Regions / Syria
Washington may still be wedded to thinking of the Islamic State as a second-rate threat that only needs tactics, not a strategy, to defeat it.
In the post-Cold War era, the right and even some on the left are playing a new game of "Who's your favorite dictator?"
Intervention may not be the answer, but the damage that the Islamic State wreaks on the regions it rules requires immediate action.
The Islamic State is less a product of Islamist extremism than the legacy of Saddam Hussein.
Bashar al-Assad is not going to age out of office any time soon.
For those who doubt mainstream Islam’s commitment to stopping extremists, this is for you.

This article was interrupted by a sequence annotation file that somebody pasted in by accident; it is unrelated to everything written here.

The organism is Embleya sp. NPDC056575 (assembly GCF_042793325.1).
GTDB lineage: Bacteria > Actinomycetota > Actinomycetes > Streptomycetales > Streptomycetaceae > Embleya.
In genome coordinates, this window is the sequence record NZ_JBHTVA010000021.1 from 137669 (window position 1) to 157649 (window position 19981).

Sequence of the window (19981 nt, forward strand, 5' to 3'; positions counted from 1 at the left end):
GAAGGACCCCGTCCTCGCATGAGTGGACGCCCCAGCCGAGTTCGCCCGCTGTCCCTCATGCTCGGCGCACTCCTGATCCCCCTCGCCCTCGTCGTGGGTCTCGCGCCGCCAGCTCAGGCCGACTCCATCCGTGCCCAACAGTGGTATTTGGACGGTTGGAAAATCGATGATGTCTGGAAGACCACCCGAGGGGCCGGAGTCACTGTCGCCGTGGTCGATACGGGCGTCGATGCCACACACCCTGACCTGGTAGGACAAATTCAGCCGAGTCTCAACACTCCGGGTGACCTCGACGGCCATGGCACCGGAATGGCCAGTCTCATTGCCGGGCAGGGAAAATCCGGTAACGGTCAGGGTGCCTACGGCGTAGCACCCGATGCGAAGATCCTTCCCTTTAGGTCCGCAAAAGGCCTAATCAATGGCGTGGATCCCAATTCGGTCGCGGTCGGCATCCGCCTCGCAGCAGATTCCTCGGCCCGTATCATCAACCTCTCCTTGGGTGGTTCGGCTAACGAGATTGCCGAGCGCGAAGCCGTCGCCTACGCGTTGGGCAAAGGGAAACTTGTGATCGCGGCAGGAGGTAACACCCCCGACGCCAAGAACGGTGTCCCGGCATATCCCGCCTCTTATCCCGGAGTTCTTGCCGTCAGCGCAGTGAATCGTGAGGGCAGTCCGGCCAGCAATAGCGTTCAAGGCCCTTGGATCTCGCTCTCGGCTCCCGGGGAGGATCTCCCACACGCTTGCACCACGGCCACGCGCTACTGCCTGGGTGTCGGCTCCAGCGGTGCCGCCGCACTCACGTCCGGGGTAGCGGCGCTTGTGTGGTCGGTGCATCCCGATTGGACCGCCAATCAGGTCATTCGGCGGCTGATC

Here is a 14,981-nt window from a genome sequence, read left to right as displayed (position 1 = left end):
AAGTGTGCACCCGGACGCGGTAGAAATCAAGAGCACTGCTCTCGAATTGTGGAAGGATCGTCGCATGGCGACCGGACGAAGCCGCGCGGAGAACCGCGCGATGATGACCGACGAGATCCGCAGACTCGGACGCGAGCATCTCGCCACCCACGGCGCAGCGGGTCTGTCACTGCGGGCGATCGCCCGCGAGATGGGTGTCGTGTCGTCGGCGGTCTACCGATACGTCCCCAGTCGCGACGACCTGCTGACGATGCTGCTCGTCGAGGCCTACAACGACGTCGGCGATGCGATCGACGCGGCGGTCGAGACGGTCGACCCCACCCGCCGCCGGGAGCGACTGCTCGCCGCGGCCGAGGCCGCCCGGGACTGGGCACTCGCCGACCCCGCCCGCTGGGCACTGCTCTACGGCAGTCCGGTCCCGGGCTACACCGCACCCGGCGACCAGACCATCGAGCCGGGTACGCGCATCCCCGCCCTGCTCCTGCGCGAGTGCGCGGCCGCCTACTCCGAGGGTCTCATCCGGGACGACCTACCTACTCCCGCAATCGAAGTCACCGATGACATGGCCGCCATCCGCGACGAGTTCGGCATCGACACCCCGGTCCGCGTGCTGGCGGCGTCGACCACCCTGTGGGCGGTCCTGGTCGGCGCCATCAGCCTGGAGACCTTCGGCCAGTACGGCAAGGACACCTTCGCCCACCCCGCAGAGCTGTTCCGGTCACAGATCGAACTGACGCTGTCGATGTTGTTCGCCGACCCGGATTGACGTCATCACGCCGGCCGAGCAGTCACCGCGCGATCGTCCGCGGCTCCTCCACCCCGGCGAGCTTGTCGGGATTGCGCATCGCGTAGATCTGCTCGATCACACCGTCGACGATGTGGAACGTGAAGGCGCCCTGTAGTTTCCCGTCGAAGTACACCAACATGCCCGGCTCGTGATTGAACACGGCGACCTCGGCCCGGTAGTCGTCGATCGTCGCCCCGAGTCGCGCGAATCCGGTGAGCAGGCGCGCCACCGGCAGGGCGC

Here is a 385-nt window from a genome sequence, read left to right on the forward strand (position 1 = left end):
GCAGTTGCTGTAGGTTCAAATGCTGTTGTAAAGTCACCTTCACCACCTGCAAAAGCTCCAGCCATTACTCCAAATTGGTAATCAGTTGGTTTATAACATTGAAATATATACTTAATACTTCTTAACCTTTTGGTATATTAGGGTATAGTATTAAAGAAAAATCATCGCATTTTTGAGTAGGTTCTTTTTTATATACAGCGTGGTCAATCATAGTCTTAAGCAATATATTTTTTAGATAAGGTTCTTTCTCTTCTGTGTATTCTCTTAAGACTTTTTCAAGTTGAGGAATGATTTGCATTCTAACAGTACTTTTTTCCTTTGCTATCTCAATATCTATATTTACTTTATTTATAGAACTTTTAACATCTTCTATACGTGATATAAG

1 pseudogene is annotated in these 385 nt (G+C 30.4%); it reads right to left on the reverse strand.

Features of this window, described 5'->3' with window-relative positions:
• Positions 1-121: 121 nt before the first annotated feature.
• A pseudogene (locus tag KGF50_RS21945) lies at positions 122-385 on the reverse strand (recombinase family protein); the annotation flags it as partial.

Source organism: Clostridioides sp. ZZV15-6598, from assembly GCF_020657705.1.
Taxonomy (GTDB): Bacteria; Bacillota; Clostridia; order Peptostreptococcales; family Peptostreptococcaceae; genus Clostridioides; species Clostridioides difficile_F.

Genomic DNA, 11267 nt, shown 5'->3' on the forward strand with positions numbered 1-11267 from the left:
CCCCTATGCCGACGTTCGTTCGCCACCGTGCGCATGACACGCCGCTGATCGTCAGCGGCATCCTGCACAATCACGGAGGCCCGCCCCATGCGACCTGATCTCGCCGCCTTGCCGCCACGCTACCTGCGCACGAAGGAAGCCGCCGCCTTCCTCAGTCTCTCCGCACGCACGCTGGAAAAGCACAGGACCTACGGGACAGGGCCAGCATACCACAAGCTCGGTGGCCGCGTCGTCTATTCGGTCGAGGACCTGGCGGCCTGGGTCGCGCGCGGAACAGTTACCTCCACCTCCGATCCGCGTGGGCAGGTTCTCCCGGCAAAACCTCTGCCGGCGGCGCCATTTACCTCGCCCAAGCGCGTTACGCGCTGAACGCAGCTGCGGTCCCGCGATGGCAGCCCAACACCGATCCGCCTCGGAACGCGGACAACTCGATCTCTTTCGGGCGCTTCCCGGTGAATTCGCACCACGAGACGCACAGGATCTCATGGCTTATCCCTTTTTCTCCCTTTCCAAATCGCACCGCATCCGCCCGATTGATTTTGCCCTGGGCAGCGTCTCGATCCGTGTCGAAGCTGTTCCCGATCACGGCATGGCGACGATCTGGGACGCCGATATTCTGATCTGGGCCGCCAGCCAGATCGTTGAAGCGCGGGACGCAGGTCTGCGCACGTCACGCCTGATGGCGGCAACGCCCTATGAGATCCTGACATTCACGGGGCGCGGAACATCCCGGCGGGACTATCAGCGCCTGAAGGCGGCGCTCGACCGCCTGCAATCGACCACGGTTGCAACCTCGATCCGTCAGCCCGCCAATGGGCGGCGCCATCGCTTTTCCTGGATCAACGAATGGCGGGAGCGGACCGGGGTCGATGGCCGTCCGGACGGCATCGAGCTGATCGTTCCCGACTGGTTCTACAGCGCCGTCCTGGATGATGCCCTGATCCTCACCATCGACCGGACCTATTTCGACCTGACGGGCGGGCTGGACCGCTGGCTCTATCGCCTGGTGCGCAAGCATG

ISIS may be more famous for cutting off heads, but it's Washington that's learning the hard way not to slash first and ask questions later.
The regime of Syrian President Bashar al-Assad may not be as close to the brink as reported.
Except that in Syrian President Bashar al-Assad’s world both sides of the sword are death dealing.
Reading the tea leaves to determine whether Al Qaeda or the Islamic State will lead the Islamist extremist world.